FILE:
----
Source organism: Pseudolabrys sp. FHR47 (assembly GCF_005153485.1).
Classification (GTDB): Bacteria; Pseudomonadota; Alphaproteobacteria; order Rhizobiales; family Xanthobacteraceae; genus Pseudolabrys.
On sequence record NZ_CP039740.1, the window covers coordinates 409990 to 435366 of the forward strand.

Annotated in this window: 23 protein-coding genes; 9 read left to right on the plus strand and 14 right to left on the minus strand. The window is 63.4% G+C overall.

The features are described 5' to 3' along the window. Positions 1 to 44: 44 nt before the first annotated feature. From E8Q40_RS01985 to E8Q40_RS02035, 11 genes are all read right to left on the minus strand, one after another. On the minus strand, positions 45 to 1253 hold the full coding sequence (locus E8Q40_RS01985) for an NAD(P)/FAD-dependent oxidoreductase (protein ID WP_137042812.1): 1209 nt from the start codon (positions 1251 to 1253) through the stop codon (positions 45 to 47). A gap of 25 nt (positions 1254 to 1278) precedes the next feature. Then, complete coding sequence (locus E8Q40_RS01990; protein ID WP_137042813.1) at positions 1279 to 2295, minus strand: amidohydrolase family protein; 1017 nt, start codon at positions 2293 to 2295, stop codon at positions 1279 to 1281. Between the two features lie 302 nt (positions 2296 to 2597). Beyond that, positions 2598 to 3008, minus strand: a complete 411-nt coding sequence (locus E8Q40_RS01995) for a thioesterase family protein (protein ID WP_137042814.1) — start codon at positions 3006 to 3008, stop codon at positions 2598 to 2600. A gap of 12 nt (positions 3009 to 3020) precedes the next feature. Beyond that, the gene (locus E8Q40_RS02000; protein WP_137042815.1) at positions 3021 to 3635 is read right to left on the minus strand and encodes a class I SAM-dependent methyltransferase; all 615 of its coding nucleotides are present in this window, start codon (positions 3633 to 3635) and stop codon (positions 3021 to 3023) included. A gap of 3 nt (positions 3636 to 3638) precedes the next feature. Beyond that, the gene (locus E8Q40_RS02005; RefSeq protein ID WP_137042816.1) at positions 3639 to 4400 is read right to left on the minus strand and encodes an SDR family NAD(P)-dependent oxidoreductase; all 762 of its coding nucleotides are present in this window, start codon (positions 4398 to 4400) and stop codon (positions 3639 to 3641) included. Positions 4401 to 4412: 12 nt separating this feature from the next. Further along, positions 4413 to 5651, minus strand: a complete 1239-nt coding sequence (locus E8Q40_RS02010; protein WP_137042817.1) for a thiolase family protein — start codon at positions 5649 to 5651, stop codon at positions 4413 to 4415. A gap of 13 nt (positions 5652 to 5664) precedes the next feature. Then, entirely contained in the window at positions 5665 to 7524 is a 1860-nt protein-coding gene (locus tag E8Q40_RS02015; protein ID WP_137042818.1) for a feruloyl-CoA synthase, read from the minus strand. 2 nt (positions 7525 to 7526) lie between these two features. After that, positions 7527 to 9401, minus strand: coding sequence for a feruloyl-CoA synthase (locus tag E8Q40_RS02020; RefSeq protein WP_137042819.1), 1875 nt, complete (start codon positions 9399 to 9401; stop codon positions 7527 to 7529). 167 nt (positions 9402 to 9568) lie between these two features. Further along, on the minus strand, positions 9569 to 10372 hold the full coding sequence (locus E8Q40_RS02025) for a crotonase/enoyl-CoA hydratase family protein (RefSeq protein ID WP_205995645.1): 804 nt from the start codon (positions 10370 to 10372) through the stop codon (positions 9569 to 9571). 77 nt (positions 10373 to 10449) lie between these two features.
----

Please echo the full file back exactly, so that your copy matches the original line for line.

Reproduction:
Source organism: Pseudolabrys sp. FHR47 (assembly GCF_005153485.1).
Classification (GTDB): Bacteria; Pseudomonadota; Alphaproteobacteria; order Rhizobiales; family Xanthobacteraceae; genus Pseudolabrys.
On sequence record NZ_CP039740.1, the window covers coordinates 409990 to 435366 of the forward strand.

Annotated in this window: 23 protein-coding genes; 9 read left to right on the plus strand and 14 right to left on the minus strand. The window is 63.4% G+C overall.

The features are described 5' to 3' along the window. Positions 1 to 44: 44 nt before the first annotated feature. From E8Q40_RS01985 to E8Q40_RS02035, 11 genes are all read right to left on the minus strand, one after another. On the minus strand, positions 45 to 1253 hold the full coding sequence (locus E8Q40_RS01985) for an NAD(P)/FAD-dependent oxidoreductase (protein ID WP_137042812.1): 1209 nt from the start codon (positions 1251 to 1253) through the stop codon (positions 45 to 47). A gap of 25 nt (positions 1254 to 1278) precedes the next feature. Then, complete coding sequence (locus E8Q40_RS01990; protein ID WP_137042813.1) at positions 1279 to 2295, minus strand: amidohydrolase family protein; 1017 nt, start codon at positions 2293 to 2295, stop codon at positions 1279 to 1281. Between the two features lie 302 nt (positions 2296 to 2597). Beyond that, positions 2598 to 3008, minus strand: a complete 411-nt coding sequence (locus E8Q40_RS01995) for a thioesterase family protein (protein ID WP_137042814.1) — start codon at positions 3006 to 3008, stop codon at positions 2598 to 2600. A gap of 12 nt (positions 3009 to 3020) precedes the next feature. Beyond that, the gene (locus E8Q40_RS02000; protein WP_137042815.1) at positions 3021 to 3635 is read right to left on the minus strand and encodes a class I SAM-dependent methyltransferase; all 615 of its coding nucleotides are present in this window, start codon (positions 3633 to 3635) and stop codon (positions 3021 to 3023) included. A gap of 3 nt (positions 3636 to 3638) precedes the next feature. Beyond that, the gene (locus E8Q40_RS02005; RefSeq protein ID WP_137042816.1) at positions 3639 to 4400 is read right to left on the minus strand and encodes an SDR family NAD(P)-dependent oxidoreductase; all 762 of its coding nucleotides are present in this window, start codon (positions 4398 to 4400) and stop codon (positions 3639 to 3641) included. Positions 4401 to 4412: 12 nt separating this feature from the next. Further along, positions 4413 to 5651, minus strand: a complete 1239-nt coding sequence (locus E8Q40_RS02010; protein WP_137042817.1) for a thiolase family protein — start codon at positions 5649 to 5651, stop codon at positions 4413 to 4415. A gap of 13 nt (positions 5652 to 5664) precedes the next feature. Then, entirely contained in the window at positions 5665 to 7524 is a 1860-nt protein-coding gene (locus tag E8Q40_RS02015; protein ID WP_137042818.1) for a feruloyl-CoA synthase, read from the minus strand. 2 nt (positions 7525 to 7526) lie between these two features. After that, positions 7527 to 9401, minus strand: coding sequence for a feruloyl-CoA synthase (locus tag E8Q40_RS02020; RefSeq protein WP_137042819.1), 1875 nt, complete (start codon positions 9399 to 9401; stop codon positions 7527 to 7529). 167 nt (positions 9402 to 9568) lie between these two features. Further along, on the minus strand, positions 9569 to 10372 hold the full coding sequence (locus E8Q40_RS02025) for a crotonase/enoyl-CoA hydratase family protein (RefSeq protein ID WP_205995645.1): 804 nt from the start codon (positions 10370 to 10372) through the stop codon (positions 9569 to 9571). 77 nt (positions 10373 to 10449) lie between these two features.